Guillemots are something refreshingly different. They throw so many different genres into the melting pot it’s hard to keep track of, they have wonderfully exotic names like Fyfe Dangerfield and MC Lord Magrão and onstage they’ve been known to make use of items such as typewriters. Beat that, The Enemy.
Their debut album Through The Windowpane was deservedly nominated for a Mercury Music Prize, but the suspicion remained that that particular album didn’t quite replicate the band’s manic energy onstage. That omission is more than made up for on Red: as Dangerfield sings on opening track Kriss Kross, “let’s shake things up a bit tonight”.
And shake things up they do. Kriss Kross alone manages to meld Middle Eastern rhythms, the wail of a siren and a pounding glam rock beat in the first minute alone, before exploding into one of those surging choruses that make you feel glad about life itself. “We’re going out tonight” sings Fyfe, and you can almost picture the mirrorball spinning above him.
The single Get Over It is another gem – big, shiny and epic, it’s ‘proper’ pop music: slightly odd, inventive and as catchy as hell. The lyrics spin the tortured notion of unrequited love on its head – “I want you, want you like I’m 18, but I’m tied to my baby”, before another truly great chorus bursts out of the speakers, even throwing in stuttering and ‘woo-woo’s for good measure. It’s a song you’ll never grow sick of hearing.
They’ve not lost their touch for a swooning love song either, as Falling Out Of Reach proves – a plaintive acoustic number that may be the very dictionary definition of ‘dreamy’ and the poignant Words could well become of the great break-up songs of the year, describing a deteriorating relationship felled by miscommunication (“I think life would be so much easier if I was half-drunk and mad”).
Yet it’s the moments where Guillemots go all disco-tastic on us that are the abiding memory of Red. Big Dog crawls seductively and funkily around the dancefloor, and the pounding Last Kiss is so vibrant, exhilarating and original it could quite easily sit on a Girls Aloud or Sugababes album. You may be forgiven for checking the credits to see if it’s a Xenomania production at one point.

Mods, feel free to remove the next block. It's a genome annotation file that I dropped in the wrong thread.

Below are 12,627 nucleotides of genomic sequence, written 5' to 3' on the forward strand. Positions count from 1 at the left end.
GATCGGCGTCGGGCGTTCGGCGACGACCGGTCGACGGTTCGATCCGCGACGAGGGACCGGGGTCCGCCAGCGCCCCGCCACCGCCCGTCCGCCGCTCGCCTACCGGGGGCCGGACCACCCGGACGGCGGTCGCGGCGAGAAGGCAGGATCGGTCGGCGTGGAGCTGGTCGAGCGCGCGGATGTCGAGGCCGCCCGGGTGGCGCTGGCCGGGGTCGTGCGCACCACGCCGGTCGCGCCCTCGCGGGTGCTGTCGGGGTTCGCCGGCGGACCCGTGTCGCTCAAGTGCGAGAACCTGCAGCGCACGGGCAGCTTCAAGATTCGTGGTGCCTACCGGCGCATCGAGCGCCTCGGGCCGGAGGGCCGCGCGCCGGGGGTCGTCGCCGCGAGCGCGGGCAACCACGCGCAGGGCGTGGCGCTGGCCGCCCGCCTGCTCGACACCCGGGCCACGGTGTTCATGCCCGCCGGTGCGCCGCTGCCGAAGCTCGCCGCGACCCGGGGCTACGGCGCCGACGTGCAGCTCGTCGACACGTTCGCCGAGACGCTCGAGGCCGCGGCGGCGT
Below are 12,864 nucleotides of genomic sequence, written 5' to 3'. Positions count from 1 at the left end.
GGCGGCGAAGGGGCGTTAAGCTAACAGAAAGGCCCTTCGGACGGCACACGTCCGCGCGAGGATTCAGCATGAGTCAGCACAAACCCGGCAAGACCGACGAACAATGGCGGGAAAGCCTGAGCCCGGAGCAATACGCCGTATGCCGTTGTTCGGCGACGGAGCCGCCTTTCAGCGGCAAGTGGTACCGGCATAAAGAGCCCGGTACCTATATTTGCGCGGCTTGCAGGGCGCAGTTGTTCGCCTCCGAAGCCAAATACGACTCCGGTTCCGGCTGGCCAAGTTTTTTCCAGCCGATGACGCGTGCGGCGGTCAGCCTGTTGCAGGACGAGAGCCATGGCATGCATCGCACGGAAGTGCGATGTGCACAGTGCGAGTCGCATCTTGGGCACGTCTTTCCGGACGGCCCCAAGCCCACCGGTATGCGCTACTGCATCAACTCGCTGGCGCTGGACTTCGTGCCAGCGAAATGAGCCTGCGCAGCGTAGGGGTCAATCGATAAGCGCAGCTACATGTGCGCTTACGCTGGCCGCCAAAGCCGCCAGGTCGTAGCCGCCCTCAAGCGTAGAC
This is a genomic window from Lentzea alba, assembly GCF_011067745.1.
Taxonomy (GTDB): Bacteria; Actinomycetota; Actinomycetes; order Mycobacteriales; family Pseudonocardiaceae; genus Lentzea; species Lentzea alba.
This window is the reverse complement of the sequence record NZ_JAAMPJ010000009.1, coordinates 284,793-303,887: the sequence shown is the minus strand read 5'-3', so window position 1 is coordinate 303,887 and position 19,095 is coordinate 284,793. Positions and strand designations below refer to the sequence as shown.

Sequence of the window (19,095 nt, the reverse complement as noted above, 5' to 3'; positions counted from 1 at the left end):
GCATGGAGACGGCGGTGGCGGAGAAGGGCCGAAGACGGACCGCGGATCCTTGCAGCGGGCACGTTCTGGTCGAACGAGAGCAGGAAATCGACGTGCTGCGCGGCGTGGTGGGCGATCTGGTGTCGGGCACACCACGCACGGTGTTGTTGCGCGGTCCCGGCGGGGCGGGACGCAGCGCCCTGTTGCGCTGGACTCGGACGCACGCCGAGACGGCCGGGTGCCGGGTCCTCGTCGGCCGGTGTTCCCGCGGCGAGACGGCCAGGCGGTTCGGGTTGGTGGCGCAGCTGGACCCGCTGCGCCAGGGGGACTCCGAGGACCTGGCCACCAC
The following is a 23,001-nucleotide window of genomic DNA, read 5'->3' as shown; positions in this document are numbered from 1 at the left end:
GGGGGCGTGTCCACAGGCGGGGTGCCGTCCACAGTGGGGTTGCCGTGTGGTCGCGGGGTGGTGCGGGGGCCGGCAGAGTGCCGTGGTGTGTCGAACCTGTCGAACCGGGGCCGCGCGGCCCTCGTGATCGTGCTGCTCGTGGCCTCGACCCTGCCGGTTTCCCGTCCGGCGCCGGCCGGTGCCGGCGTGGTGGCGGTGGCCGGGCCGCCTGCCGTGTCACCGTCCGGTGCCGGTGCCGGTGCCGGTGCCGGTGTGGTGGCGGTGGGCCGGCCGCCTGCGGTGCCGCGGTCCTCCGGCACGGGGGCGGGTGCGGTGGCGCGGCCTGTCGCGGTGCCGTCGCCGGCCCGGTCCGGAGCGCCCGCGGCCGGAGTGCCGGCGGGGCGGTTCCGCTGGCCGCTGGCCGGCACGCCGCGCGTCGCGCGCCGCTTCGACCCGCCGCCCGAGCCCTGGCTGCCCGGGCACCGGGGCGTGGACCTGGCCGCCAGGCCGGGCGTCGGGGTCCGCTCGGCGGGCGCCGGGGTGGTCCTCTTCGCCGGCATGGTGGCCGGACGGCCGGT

The production throughout is excellent in fact. Don’t Look Down throws all kinds of strange noises into the mix (if you listen carefully at the end you can hear a typewriter being tapped upon), and maintains an uplifting, optimistic air that pervades through the whole album. Dangerfield is also in fine voice throughout – his vocals do appear to divide people, but Standing On The Last Star should show people like Mika how to do a falsetto properly.
It’s also an album that feels like one – unusual in these days of random tracks and downloads. The exciting burst of Kriss Kross is perfect for an opener, while the wistful, valedictory tones of Take Me Home close the album on a perfect note. While there are many potential singles here, Red is an album to lose yourself in for its entirety.
There’s not one duff moment during the album’s 50 minutes – it’s pop music to be treasured, loved and listened to for years to come. A second album seems rather early to produce a masterpiece, but Guillemots may well have done just that.